TurkoTek Discussion Boards

Subject  :  Felt Bohcha
Author  :  Kenneth Thompson mailto:%20wkthompson@aol.com
Date  :  05-23-2001 on 08:52 a.m.

Most of the Turkoman bags we have been discussing are either pile weavings or sophisticated flatweaves. Here is a departure: a felt bohcha of uncertain age, but probably early 20th century. It measures approximately 14 " by 15" without the tassels, and is made of natural colored felt that has turned a smoky yellow on the back. I had thought that this was from cooking smoke, but a knowledge Central Asia hand thought it more likely oil and sweat from being carried on a horse. The lady who sold it to me bought it on the Iran-Turkmenistan border, near the Caspian sea. (Yomud, pehaps?)

The diagonal ribs, ending in "ram's horns", are decorated with alternating
overcast segments of red and blue wool, with triangles of red and green cotton cloth sewn onto the felt to produce a serrated pattern. A braided cord has been sewn around three sides of the bag and ends in hanging loops at each corner. There is no fastener to keep the top envelope flap closed.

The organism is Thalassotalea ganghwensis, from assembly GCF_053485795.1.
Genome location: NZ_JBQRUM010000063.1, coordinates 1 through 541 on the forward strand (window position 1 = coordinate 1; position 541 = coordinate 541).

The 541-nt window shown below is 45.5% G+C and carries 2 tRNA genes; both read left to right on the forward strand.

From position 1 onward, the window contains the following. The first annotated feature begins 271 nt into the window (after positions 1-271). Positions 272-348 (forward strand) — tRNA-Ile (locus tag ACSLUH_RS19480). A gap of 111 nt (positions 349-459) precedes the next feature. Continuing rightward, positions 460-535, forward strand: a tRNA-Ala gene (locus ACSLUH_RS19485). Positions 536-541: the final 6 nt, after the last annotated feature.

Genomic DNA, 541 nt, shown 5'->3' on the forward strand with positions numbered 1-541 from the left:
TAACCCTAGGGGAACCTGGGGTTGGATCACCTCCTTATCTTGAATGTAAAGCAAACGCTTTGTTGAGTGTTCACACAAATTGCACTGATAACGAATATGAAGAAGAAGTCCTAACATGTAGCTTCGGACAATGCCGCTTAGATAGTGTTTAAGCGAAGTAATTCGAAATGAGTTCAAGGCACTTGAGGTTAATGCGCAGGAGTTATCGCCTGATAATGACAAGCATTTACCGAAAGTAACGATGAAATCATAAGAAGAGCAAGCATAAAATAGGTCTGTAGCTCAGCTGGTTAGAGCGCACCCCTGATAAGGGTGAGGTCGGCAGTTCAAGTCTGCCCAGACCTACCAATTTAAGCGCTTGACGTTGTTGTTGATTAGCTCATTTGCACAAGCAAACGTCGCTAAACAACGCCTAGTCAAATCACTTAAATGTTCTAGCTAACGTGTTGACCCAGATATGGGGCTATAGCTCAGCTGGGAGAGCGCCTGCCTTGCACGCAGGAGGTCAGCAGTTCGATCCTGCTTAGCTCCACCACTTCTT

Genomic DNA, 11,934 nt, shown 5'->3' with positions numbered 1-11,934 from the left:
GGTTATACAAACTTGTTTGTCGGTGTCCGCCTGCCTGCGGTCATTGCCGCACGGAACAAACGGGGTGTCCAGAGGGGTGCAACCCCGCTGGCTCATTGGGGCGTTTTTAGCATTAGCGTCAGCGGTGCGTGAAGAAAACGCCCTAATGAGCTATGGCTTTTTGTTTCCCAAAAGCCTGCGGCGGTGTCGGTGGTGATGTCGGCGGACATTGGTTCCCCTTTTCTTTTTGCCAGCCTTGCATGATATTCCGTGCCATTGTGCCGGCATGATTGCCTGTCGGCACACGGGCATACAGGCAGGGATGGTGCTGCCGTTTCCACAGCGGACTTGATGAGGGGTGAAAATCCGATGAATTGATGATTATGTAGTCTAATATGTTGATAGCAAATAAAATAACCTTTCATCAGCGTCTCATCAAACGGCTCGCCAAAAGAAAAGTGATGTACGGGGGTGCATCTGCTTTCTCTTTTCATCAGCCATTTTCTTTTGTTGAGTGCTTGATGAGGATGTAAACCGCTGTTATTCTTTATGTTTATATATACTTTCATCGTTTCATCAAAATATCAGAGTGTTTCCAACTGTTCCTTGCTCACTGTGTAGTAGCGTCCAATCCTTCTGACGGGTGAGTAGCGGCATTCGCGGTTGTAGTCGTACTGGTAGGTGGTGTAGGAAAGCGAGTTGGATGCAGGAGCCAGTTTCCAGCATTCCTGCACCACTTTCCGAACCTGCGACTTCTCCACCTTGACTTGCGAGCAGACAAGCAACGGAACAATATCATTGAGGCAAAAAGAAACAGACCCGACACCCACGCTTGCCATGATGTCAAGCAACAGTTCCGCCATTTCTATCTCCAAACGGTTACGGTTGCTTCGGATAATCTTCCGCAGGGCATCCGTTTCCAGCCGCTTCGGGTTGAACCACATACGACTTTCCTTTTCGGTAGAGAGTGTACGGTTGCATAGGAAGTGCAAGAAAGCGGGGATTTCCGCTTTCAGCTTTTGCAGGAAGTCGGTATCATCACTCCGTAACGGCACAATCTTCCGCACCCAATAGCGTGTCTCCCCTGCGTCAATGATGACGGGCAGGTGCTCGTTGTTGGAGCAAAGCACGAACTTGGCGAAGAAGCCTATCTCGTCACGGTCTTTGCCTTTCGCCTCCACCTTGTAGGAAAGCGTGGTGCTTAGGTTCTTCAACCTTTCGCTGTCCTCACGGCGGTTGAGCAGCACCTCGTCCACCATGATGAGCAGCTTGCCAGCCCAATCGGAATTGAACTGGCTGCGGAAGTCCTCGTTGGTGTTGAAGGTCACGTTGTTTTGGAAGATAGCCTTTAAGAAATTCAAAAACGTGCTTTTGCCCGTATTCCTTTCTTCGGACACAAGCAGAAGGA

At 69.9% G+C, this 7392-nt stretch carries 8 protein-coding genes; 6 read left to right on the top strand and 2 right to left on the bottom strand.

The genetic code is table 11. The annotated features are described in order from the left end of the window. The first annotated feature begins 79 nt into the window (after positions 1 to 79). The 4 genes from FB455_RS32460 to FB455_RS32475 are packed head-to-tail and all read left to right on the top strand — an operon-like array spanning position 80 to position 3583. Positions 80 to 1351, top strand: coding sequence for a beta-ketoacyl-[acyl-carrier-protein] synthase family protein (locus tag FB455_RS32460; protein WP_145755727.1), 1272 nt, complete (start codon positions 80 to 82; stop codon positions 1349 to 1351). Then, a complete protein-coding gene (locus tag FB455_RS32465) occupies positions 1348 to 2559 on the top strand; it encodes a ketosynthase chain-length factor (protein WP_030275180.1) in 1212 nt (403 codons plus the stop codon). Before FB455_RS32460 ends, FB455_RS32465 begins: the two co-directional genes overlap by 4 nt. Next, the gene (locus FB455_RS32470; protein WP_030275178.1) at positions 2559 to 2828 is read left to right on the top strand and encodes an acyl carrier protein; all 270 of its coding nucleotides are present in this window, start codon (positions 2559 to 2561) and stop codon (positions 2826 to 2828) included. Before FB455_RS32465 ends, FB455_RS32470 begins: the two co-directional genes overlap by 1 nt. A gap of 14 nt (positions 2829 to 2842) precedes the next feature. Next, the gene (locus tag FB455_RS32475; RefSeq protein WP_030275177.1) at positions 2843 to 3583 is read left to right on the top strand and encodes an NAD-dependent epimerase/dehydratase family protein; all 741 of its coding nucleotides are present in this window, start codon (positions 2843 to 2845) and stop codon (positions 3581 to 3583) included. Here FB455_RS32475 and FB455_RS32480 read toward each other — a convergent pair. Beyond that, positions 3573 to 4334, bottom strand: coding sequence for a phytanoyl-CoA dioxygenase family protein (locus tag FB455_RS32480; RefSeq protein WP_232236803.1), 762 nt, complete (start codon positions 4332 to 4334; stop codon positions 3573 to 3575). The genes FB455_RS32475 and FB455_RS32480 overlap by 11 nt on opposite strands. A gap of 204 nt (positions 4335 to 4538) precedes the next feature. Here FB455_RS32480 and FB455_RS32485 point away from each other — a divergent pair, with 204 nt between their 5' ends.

Although there are a lot of felt "okbashis" coming out of the region these days, this is the first felt bohcha that I have come across. Have any of you had any experience with these?

Best regards,

Ken


Subject  :  Re:Felt Bohcha
Author  :  Steve Price mailto:%20sprice@hsc.vcu.edu
Date  :  05-23-2001 on 09:08 a.m.
Dear Ken,

The thing that the marketplace usually calls a bohcha (or bokche) is an unsewn textile that folds into the shape of your felt piece. It is believed to be a container for presentation of bread at a wedding. The sewn bags like yours (although I've never seen one done in felt) are usually called Koran bags.

Whether these attributed uses are accurate, of course, is another matter. I don't know whether they are or not.

Regards,

Steve Price


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